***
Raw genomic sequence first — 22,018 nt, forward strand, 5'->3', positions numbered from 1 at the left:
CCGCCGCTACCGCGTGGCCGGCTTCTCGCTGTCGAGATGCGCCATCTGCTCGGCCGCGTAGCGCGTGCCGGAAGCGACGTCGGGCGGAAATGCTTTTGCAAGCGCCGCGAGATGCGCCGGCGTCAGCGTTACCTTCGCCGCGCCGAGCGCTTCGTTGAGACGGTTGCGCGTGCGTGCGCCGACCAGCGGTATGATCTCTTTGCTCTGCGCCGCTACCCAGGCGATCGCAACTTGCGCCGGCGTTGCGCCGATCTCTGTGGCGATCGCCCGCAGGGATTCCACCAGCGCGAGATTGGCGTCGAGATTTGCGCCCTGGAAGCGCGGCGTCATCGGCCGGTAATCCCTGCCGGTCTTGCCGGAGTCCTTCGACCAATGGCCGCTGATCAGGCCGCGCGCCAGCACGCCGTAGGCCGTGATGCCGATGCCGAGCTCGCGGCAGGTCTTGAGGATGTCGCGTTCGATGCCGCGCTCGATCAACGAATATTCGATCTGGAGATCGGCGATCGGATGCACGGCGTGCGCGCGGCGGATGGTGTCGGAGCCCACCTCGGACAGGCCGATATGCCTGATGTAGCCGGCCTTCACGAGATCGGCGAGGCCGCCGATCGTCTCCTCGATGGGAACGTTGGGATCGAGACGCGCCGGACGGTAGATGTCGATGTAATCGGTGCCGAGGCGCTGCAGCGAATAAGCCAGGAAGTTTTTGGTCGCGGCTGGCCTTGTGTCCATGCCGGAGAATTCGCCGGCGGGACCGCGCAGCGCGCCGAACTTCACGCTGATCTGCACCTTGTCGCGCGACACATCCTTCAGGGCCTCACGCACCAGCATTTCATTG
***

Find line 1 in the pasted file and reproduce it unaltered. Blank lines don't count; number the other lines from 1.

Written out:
Raw genomic sequence first — 22,018 nt, forward strand, 5'->3', positions numbered from 1 at the left: